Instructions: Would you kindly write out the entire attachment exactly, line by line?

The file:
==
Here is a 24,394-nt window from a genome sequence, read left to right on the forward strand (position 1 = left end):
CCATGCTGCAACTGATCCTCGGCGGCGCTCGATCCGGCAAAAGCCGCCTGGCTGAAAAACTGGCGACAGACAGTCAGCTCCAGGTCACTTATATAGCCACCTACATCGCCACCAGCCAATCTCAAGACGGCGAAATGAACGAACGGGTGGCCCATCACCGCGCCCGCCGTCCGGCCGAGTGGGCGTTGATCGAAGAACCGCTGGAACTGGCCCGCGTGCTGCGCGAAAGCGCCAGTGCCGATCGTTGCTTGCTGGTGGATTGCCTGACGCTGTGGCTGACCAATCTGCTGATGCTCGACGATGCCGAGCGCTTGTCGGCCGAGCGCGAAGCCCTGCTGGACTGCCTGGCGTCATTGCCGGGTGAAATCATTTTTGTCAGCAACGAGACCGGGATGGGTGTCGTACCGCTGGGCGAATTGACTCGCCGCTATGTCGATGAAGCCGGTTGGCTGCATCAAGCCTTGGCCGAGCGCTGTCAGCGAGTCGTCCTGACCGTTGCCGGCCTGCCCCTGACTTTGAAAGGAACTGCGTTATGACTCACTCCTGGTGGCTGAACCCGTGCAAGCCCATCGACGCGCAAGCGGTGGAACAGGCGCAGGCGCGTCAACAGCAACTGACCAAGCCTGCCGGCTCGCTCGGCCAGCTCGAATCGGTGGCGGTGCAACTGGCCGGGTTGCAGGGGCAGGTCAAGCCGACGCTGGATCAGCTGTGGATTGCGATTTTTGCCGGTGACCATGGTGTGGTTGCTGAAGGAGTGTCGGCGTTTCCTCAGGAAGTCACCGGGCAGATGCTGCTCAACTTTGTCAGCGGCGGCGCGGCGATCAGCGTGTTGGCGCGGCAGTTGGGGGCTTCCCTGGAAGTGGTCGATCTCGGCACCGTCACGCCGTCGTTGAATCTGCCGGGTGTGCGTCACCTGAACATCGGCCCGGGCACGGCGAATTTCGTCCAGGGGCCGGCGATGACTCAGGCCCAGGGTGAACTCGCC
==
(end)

Here is a 24,394-nt window from a genome sequence, read left to right on the forward strand (position 1 = left end):
CCATGCTGCAACTGATCCTCGGCGGCGCTCGATCCGGCAAAAGCCGCCTGGCTGAAAAACTGGCGACAGACAGTCAGCTCCAGGTCACTTATATAGCCACCTACATCGCCACCAGCCAATCTCAAGACGGCGAAATGAACGAACGGGTGGCCCATCACCGCGCCCGCCGTCCGGCCGAGTGGGCGTTGATCGAAGAACCGCTGGAACTGGCCCGCGTGCTGCGCGAAAGCGCCAGTGCCGATCGTTGCTTGCTGGTGGATTGCCTGACGCTGTGGCTGACCAATCTGCTGATGCTCGACGATGCCGAGCGCTTGTCGGCCGAGCGCGAAGCCCTGCTGGACTGCCTGGCGTCATTGCCGGGTGAAATCATTTTTGTCAGCAACGAGACCGGGATGGGTGTCGTACCGCTGGGCGAATTGACTCGCCGCTATGTCGATGAAGCCGGTTGGCTGCATCAAGCCTTGGCCGAGCGCTGTCAGCGAGTCGTCCTGACCGTTGCCGGCCTGCCCCTGACTTTGAAAGGAACTGCGTTATGACTCACTCCTGGTGGCTGAACCCGTGCAAGCCCATCGACGCGCAAGCGGTGGAACAGGCGCAGGCGCGTCAACAGCAACTGACCAAGCCTGCCGGCTCGCTCGGCCAGCTCGAATCGGTGGCGGTGCAACTGGCCGGGTTGCAGGGGCAGGTCAAGCCGACGCTGGATCAGCTGTGGATTGCGATTTTTGCCGGTGACCATGGTGTGGTTGCTGAAGGAGTGTCGGCGTTTCCTCAGGAAGTCACCGGGCAGATGCTGCTCAACTTTGTCAGCGGCGGCGCGGCGATCAGCGTGTTGGCGCGGCAGTTGGGGGCTTCCCTGGAAGTGGTCGATCTCGGCACCGTCACGCCGTCGTTGAATCTGCCGGGTGTGCGTCACCTGAACATCGGCCCGGGCACGGCGAATTTCGTCCAGGGGCCGGCGATGACTCAGGCCCAGGGTGAACTCGCC